Is a lot of people remembering something wrong evidence for alternate realities? Not really.

Continue reading @ skeptoid – – –

How the Rumor That Paul McCartney Died in 1966 and Was Secretly Replaced by a Look-Alike Got Started

Paul McCartney_600px

Today I FOund OutBy via todayifoundout.com

For a couple of months in the fall of 1969, a persistent rumor that Paul McCartney had been killed two years earlier and replaced with a look-alike captured the imaginations of Beatles fans and the general public.
The rumor began in the winter of 1967 when, after a particularly icy night, reports were flying among Britain’s national press that Paul had been killed in a car crash on January 7, 1967. The tale was reported in the February issue of The Beatles Monthly Book (#43) under the heading of “False Rumour,” and with a denial from the Beatles’ press office. In fact, it claimed that neither Paul nor his black Mini Cooper had even left the house that day.
paul mccartneyFast-forward to September 1969, about one week before the release of Abbey Road (9/26/69), when the student newspaper of Drake University in Des Moines, Iowa ran the story Is Beatle Paul McCartney Dead? In the article, which is written in the same style with which today’s Ancient Aliens posits its wildest theories, Tim Harper opined that Paul “may indeed be insane, freaked out, even dead.”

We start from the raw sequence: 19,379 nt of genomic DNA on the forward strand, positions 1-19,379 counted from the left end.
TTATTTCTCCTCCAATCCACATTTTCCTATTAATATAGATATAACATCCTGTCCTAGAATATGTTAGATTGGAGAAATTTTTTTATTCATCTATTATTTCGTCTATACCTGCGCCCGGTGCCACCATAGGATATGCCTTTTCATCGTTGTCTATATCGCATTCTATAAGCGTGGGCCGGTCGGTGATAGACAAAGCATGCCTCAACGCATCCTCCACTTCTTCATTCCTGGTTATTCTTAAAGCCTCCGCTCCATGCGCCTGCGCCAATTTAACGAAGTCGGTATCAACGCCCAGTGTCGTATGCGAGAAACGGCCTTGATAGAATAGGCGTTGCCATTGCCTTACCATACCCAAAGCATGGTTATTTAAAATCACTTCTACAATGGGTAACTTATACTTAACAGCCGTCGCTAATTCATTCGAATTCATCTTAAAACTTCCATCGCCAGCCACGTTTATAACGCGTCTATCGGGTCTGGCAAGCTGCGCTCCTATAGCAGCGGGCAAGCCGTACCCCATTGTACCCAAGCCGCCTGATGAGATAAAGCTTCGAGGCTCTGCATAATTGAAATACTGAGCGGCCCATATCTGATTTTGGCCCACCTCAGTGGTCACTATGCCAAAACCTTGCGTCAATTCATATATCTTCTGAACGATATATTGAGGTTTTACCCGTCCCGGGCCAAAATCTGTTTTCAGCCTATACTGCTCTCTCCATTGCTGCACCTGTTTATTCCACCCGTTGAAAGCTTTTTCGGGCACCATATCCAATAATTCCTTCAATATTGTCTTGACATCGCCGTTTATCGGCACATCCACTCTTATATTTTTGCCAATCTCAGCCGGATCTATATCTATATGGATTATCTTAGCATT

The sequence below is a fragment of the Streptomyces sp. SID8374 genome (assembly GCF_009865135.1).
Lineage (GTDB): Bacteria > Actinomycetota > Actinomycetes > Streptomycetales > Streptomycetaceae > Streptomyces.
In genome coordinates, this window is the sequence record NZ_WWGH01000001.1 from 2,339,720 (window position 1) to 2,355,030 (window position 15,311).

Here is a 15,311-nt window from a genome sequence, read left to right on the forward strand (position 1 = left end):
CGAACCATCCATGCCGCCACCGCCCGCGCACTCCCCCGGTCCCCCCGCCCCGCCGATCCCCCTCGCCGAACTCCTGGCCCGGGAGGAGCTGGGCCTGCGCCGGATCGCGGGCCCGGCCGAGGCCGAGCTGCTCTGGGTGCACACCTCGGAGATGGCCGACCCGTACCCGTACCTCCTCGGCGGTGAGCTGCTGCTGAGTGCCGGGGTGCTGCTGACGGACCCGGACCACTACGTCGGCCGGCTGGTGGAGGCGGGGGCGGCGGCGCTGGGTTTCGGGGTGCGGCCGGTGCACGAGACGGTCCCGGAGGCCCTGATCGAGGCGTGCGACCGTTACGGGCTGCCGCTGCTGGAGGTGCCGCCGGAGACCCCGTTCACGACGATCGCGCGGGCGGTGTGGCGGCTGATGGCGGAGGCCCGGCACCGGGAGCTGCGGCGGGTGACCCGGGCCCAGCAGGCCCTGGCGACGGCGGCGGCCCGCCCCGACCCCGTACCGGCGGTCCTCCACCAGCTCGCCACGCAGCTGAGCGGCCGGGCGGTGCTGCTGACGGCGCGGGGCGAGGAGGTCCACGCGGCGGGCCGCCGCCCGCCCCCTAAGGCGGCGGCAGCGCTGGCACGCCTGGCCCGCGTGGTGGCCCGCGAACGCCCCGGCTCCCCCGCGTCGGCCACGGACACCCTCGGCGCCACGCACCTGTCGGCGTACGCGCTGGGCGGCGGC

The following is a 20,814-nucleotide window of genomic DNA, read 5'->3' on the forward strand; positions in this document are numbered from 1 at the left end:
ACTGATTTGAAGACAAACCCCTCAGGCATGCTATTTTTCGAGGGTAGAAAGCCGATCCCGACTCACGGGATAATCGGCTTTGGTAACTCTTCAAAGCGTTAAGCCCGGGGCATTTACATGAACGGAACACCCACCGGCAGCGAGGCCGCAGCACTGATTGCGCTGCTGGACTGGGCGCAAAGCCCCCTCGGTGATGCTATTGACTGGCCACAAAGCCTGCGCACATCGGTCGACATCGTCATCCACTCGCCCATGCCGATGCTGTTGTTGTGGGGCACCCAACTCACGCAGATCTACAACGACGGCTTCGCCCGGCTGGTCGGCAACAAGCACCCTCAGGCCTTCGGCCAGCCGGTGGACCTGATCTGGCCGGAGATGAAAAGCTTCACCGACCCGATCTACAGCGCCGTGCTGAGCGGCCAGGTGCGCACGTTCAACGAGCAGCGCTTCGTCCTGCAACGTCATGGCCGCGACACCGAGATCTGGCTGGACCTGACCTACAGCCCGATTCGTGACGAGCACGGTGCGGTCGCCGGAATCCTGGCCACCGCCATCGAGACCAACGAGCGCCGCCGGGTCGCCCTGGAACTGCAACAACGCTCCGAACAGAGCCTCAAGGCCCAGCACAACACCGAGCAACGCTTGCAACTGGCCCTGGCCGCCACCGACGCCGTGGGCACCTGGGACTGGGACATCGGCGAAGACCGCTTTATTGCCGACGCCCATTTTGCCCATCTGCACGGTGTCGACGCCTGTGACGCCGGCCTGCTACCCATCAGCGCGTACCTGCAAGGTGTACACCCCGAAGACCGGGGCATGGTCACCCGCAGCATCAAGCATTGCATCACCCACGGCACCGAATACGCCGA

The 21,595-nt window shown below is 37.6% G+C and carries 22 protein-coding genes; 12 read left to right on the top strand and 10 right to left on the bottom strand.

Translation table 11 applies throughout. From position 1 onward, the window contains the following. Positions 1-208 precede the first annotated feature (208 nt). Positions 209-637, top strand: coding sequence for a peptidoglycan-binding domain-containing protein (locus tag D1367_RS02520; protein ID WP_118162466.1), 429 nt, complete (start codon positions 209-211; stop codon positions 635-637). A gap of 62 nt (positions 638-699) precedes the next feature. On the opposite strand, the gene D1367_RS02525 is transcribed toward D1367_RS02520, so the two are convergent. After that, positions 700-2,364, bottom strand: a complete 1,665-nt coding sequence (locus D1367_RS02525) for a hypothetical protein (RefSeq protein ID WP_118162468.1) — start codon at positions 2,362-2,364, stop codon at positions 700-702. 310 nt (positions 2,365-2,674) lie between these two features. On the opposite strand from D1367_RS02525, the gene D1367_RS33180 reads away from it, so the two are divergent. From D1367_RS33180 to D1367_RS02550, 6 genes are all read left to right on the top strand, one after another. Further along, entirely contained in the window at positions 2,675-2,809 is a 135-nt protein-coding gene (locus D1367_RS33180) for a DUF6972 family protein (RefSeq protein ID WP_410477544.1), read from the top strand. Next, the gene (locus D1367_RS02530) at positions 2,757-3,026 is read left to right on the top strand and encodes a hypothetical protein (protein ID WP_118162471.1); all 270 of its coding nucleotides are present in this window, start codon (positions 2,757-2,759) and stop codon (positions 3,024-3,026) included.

Harper supported the statement by examining Beatle’s album covers and lyrics, and pointed to Sgt. Pepper’s Lonely Hearts Club Band (6/1/67) where he found two mysterious symbols (a hand over Paul’s head and what is conjectured to be “an ancient death symbol”), a left-handed guitar that “lies on the grave at the group’s feet,” (Paul was the only lefty), on the back cover Paul is the only one not facing the camera, and in the centerfold Paul is the only one wearing a black arm band.
Continuing with the examination, Harper looked at the walrus of The Magical Mystery Tour (11/27/67) (revealed to be Paul in 1968’s Glass Onion), which, at least according to Harper, was a Viking symbol of death. And then turning his attention to The Beatles (11/28/68), he reported that playing Revolution No. 9 backward produced phrases about death.